Despite the political clout of the World Food Programme, which actually provides food, its representatives were refused entry to the two southern Khmer Rouge camps considered to be purely military bases. UNBRO officials believe four of the five are in essence military camps.

In a new report, Dr Josephine Reynell, of the Refugees Studies Programme in Oxford, documents Khmer Rouge appropriation of UNBRO food rations. Large quantities of medicine were also stolen for use in the field.

The Khmer Rouge use the camps to recruit soldiers as well. Dr Reynell says that 'forced drafting of young men' is common. Since August 1985 as many as 5,000 refugees have been taken from Site 8 to Phnom Dey military camp under cover of night, then forced to work as military porters. A relief worker responsible for fitting wooden legs said most recipients had obviously been involved in military action.

Vietnamese shelling of the border camps is another danger with which refugees have to contend. And it appears that Khmer Rouge forces even shelled one of their own camps - after withdrawing their soldiers - in protest against Thai plans to relocate refugees.

If a speedy end to the Indo-chinese conflict is to be found, the first step must be to move the refugee camps well away from the border to safer locations. Site 2 is a mile from one of the most volatile parts of the border and Vietnamese gun emplacements can be clearly seen from the camp.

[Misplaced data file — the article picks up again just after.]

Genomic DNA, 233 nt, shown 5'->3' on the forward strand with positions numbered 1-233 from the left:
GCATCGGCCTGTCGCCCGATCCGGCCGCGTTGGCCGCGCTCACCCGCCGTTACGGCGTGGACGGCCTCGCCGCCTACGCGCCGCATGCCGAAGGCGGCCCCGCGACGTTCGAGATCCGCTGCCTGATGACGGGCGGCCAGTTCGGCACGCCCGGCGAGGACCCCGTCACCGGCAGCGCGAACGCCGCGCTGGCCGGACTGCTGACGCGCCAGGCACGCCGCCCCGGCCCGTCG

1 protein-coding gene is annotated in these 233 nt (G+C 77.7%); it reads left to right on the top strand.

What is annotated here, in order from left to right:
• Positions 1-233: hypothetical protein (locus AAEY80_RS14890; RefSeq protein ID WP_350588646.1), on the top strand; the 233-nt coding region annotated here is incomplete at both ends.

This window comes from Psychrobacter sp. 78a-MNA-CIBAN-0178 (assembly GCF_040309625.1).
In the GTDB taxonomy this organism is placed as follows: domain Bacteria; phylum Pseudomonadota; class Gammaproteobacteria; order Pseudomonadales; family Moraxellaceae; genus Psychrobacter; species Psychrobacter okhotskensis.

The Khmer refugees are pawns in a political stalemate. While a negotiated settlement will not be easy, the West's continued support of Pol Pot is prolonging the Indo-chinese conflict.

Larry Jagan / Gemini


Fish meal
Pets before people

HALF the world's fish comes from developing countries. This may look like good news - but not for the Third World's poor who do not get to eat the fish. Global seafood stocks are stagnating, even declining in some regions, while demand from richer countries is rising.

Judging by production figures, Latin Americans should be consuming 28 kilograms of fish per capita a year. In practice they receive no more than a meagre eight kilograms.